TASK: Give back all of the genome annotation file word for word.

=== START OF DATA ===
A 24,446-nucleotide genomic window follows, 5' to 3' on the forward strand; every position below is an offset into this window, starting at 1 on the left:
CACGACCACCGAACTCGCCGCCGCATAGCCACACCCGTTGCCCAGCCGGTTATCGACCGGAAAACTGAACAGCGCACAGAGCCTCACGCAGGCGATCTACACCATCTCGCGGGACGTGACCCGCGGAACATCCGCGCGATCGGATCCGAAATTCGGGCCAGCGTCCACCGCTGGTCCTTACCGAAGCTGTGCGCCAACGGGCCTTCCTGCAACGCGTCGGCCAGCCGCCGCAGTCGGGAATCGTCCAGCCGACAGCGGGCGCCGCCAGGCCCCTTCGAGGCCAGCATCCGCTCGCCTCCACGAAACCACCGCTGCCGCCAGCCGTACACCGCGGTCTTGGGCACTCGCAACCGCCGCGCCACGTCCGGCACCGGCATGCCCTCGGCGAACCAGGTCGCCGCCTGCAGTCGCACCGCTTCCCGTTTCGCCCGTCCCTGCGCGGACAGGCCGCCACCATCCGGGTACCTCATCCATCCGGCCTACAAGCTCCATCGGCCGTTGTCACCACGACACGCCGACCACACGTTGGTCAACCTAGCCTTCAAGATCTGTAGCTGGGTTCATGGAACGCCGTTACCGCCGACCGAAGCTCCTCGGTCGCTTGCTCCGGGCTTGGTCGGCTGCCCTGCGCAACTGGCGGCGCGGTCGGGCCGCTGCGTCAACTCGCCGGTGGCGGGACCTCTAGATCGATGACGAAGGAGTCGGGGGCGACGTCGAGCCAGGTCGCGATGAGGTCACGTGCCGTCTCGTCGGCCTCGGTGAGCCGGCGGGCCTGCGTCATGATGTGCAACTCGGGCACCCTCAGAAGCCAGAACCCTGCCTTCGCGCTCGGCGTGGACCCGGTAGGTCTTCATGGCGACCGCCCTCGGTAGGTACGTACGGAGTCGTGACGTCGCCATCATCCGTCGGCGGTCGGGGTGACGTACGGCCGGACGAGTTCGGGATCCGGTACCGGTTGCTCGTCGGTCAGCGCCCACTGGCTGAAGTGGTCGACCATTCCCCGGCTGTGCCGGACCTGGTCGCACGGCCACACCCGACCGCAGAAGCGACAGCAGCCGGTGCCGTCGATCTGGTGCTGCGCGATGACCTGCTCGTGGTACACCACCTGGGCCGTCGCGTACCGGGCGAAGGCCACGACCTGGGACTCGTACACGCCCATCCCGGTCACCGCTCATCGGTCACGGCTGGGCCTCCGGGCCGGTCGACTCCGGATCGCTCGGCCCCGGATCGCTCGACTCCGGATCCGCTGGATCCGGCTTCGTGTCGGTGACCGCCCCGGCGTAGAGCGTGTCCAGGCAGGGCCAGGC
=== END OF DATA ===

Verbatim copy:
A 24,446-nucleotide genomic window follows, 5' to 3' on the forward strand; every position below is an offset into this window, starting at 1 on the left:
CACGACCACCGAACTCGCCGCCGCATAGCCACACCCGTTGCCCAGCCGGTTATCGACCGGAAAACTGAACAGCGCACAGAGCCTCACGCAGGCGATCTACACCATCTCGCGGGACGTGACCCGCGGAACATCCGCGCGATCGGATCCGAAATTCGGGCCAGCGTCCACCGCTGGTCCTTACCGAAGCTGTGCGCCAACGGGCCTTCCTGCAACGCGTCGGCCAGCCGCCGCAGTCGGGAATCGTCCAGCCGACAGCGGGCGCCGCCAGGCCCCTTCGAGGCCAGCATCCGCTCGCCTCCACGAAACCACCGCTGCCGCCAGCCGTACACCGCGGTCTTGGGCACTCGCAACCGCCGCGCCACGTCCGGCACCGGCATGCCCTCGGCGAACCAGGTCGCCGCCTGCAGTCGCACCGCTTCCCGTTTCGCCCGTCCCTGCGCGGACAGGCCGCCACCATCCGGGTACCTCATCCATCCGGCCTACAAGCTCCATCGGCCGTTGTCACCACGACACGCCGACCACACGTTGGTCAACCTAGCCTTCAAGATCTGTAGCTGGGTTCATGGAACGCCGTTACCGCCGACCGAAGCTCCTCGGTCGCTTGCTCCGGGCTTGGTCGGCTGCCCTGCGCAACTGGCGGCGCGGTCGGGCCGCTGCGTCAACTCGCCGGTGGCGGGACCTCTAGATCGATGACGAAGGAGTCGGGGGCGACGTCGAGCCAGGTCGCGATGAGGTCACGTGCCGTCTCGTCGGCCTCGGTGAGCCGGCGGGCCTGCGTCATGATGTGCAACTCGGGCACCCTCAGAAGCCAGAACCCTGCCTTCGCGCTCGGCGTGGACCCGGTAGGTCTTCATGGCGACCGCCCTCGGTAGGTACGTACGGAGTCGTGACGTCGCCATCATCCGTCGGCGGTCGGGGTGACGTACGGCCGGACGAGTTCGGGATCCGGTACCGGTTGCTCGTCGGTCAGCGCCCACTGGCTGAAGTGGTCGACCATTCCCCGGCTGTGCCGGACCTGGTCGCACGGCCACACCCGACCGCAGAAGCGACAGCAGCCGGTGCCGTCGATCTGGTGCTGCGCGATGACCTGCTCGTGGTACACCACCTGGGCCGTCGCGTACCGGGCGAAGGCCACGACCTGGGACTCGTACACGCCCATCCCGGTCACCGCTCATCGGTCACGGCTGGGCCTCCGGGCCGGTCGACTCCGGATCGCTCGGCCCCGGATCGCTCGACTCCGGATCCGCTGGATCCGGCTTCGTGTCGGTGACCGCCCCGGCGTAGAGCGTGTCCAGGCAGGGCCAGGC